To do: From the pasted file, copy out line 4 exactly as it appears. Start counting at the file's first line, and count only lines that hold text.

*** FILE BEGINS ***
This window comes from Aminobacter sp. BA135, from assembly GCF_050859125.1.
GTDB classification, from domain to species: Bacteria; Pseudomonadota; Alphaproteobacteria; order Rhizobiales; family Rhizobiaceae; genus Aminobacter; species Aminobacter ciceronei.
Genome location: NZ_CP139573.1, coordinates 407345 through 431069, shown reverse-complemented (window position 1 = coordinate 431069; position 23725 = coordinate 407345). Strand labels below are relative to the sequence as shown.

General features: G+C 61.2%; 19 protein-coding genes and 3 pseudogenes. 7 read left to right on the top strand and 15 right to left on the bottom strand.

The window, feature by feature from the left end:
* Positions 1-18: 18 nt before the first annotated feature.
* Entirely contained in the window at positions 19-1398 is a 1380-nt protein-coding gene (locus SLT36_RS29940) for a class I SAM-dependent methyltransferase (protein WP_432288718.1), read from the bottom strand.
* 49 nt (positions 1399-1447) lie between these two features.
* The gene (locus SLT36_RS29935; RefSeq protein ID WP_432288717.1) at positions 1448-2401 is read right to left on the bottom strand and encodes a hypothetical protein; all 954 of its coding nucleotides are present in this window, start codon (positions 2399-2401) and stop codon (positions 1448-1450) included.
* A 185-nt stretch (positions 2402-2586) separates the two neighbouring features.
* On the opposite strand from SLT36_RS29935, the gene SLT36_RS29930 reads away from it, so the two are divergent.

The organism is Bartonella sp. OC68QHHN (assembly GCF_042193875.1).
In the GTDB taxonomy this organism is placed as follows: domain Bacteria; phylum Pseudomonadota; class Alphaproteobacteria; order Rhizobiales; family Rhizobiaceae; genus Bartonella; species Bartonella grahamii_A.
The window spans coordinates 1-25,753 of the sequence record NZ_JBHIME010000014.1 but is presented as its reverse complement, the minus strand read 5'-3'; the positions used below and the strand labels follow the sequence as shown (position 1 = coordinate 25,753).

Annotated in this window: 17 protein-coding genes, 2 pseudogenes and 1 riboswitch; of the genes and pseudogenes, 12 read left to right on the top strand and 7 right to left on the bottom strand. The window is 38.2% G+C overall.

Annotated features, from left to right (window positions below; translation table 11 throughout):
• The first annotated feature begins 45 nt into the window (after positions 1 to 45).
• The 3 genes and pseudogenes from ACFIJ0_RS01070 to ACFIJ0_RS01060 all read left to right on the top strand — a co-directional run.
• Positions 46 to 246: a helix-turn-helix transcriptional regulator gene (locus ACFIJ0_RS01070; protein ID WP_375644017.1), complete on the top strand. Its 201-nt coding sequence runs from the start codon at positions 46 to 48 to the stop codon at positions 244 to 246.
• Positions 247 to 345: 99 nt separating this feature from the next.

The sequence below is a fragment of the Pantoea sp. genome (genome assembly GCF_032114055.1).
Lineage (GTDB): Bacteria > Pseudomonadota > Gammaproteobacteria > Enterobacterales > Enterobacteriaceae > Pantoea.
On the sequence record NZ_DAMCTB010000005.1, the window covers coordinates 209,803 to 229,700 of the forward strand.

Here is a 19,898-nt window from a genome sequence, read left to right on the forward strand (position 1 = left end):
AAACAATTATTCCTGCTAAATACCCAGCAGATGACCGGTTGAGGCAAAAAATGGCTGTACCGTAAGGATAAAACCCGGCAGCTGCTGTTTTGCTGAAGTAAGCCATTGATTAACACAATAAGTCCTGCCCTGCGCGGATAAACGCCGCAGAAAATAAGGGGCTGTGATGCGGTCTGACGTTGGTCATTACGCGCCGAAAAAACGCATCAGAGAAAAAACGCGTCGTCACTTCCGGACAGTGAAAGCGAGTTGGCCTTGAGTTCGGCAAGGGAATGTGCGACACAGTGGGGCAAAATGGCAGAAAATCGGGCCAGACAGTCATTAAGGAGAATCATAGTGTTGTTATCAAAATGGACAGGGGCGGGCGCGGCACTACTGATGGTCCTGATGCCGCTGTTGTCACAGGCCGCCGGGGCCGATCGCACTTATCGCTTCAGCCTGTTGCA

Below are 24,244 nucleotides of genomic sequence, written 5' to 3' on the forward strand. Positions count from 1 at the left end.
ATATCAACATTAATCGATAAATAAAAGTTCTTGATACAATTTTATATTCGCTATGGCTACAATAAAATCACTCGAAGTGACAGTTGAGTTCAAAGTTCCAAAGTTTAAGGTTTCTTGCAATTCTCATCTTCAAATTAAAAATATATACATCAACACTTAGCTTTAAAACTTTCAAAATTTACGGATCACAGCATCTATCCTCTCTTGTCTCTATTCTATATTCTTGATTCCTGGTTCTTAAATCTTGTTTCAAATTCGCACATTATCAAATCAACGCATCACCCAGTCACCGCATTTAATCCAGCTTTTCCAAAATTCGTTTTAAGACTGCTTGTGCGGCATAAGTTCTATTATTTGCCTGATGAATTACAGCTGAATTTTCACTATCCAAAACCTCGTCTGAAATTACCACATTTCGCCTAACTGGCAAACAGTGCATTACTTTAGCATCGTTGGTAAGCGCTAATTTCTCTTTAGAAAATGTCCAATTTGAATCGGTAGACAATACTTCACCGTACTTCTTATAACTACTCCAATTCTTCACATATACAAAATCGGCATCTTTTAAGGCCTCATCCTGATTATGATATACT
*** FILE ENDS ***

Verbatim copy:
General features: G+C 61.2%; 19 protein-coding genes and 3 pseudogenes. 7 read left to right on the top strand and 15 right to left on the bottom strand.